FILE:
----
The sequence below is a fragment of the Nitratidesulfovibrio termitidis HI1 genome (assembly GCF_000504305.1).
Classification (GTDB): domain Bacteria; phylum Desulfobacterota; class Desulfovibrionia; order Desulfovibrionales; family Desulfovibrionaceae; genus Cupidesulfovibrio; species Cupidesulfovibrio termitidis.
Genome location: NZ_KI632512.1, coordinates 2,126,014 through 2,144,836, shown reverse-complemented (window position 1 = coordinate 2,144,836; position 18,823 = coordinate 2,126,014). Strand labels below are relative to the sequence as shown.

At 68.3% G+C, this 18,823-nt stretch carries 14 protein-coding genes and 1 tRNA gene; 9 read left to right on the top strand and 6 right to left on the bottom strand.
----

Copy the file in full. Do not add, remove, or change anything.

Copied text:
The sequence below is a fragment of the Nitratidesulfovibrio termitidis HI1 genome (assembly GCF_000504305.1).
Classification (GTDB): domain Bacteria; phylum Desulfobacterota; class Desulfovibrionia; order Desulfovibrionales; family Desulfovibrionaceae; genus Cupidesulfovibrio; species Cupidesulfovibrio termitidis.
Genome location: NZ_KI632512.1, coordinates 2,126,014 through 2,144,836, shown reverse-complemented (window position 1 = coordinate 2,144,836; position 18,823 = coordinate 2,126,014). Strand labels below are relative to the sequence as shown.

At 68.3% G+C, this 18,823-nt stretch carries 14 protein-coding genes and 1 tRNA gene; 9 read left to right on the top strand and 6 right to left on the bottom strand.